On November 24, thousands of protesters hit the streets of Paris to protest the rising fuel prices in the country. The demonstrations were independently organised in different locations, and have been identified as the ‘Yellow Vests’ (Gilets Jaunes), because of the yellow high-visibility vests worn by the protestors. The demonstrations involved blocking of important intersections, roundabouts, gas stations, and roads by protesters wearing the high-visibility vests which are mandatory for all drivers in France.
This is the second round of protests on the same issue. Earlier, on November 17, more than 280,000 people participated in over 2,000 different demonstrations across France to protest against the government’s plan to increase taxes on fuel. In certain areas, confrontation by angry car drivers and police personnel led to more than 500 injured, including over 90 police personnel, and two deaths.
The Yellow Vests protest was largely triggered by the government’s decision to further hike taxes on diesel and petrol on an already high rate of taxes, by 2019. This decision came in as part of the government’s push to combat climate change by discouraging people from using private cars and using public transport instead. Coming at a time when fuel has become 16% costlier, this move has attracted considerable opposition from across the political spectrum.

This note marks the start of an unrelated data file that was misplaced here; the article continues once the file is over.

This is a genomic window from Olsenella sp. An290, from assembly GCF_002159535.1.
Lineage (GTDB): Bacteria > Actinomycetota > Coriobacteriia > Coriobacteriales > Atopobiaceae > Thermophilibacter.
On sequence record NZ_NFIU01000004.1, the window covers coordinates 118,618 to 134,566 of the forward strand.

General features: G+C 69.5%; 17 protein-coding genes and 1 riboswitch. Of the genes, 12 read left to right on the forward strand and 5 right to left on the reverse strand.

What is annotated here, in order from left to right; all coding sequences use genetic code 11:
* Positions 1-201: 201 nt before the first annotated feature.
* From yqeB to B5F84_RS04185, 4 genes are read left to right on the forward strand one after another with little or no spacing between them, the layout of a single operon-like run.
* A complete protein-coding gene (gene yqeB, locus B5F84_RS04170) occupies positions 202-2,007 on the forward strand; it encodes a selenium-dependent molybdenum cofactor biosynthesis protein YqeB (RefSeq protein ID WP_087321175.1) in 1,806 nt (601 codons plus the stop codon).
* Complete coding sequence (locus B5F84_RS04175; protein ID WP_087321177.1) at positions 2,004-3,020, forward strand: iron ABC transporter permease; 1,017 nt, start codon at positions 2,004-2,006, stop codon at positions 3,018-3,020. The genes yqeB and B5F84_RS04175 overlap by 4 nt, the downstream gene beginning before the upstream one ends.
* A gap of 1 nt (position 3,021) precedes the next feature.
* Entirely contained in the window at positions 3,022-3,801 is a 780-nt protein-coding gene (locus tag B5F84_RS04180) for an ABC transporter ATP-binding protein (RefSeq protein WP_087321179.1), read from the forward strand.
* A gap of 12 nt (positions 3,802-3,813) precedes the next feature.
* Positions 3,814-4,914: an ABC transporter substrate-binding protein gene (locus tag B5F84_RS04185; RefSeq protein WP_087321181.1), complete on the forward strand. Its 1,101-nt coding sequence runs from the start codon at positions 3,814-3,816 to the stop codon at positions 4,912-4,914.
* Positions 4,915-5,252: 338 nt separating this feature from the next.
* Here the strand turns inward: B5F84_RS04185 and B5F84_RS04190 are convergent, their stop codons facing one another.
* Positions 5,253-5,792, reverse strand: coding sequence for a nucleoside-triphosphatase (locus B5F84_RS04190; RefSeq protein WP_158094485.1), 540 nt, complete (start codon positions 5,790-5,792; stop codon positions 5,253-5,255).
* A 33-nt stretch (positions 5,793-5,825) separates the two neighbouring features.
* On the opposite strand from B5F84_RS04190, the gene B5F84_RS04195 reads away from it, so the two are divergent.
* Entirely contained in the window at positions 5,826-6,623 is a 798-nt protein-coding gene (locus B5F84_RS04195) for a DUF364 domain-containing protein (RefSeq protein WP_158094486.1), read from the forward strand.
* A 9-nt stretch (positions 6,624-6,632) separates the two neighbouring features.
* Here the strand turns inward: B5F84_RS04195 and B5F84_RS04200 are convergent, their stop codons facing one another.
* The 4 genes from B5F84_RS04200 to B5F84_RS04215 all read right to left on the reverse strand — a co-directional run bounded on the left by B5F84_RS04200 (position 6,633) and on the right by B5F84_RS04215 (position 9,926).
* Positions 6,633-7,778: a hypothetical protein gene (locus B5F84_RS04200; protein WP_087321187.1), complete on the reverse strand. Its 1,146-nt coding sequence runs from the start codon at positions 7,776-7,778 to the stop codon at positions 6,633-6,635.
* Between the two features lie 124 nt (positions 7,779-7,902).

Andre, one of the protestors in Dole told AFP that “Macron is the president of the rich and not the poor. He needs to think about the poor as well.” Opponents of the move have argued that the government has disguised burdening the poor with more taxes under the farce of environmentalism.
In January 2018, the government announced 8 centimes (the name used for a fraction of Euro in France) on diesel and 4 centimes on petrol, at a time when the prices were EUR 1.35 and EUR 1.5. There are plans to increase the taxes by another 6.4 centimes for diesel and 2.9 centimes for petrol. This is equivalent to paying an extra 10% on diesel and 5% on petrol as taxes. A large number of domestic consumers who were previously exempted or given reductions on their fuel taxes, will now be expected to pay it.
Large cities like Paris, with extensive transport systems may not be that radically affected by the taxes, where private cars in general are used by the more privileged as means of daily transport. For inhabitants of rural France and its smaller towns, anywhere between a quarter and a third of France – where private cars are the most convenient and efficient mode of daily transport – these taxes affect them the worst. These regions have also been the worst affected by Macron’s push for neoliberal reforms of labour and pension rules. Even a EUR 500 million relief package to low income families affected by the fuel taxes, announced on November 14, was not enough to prevent the outburst, considering that in September 2018 the government announced tax cuts amounting to EUR 20 billion to businesses and corporates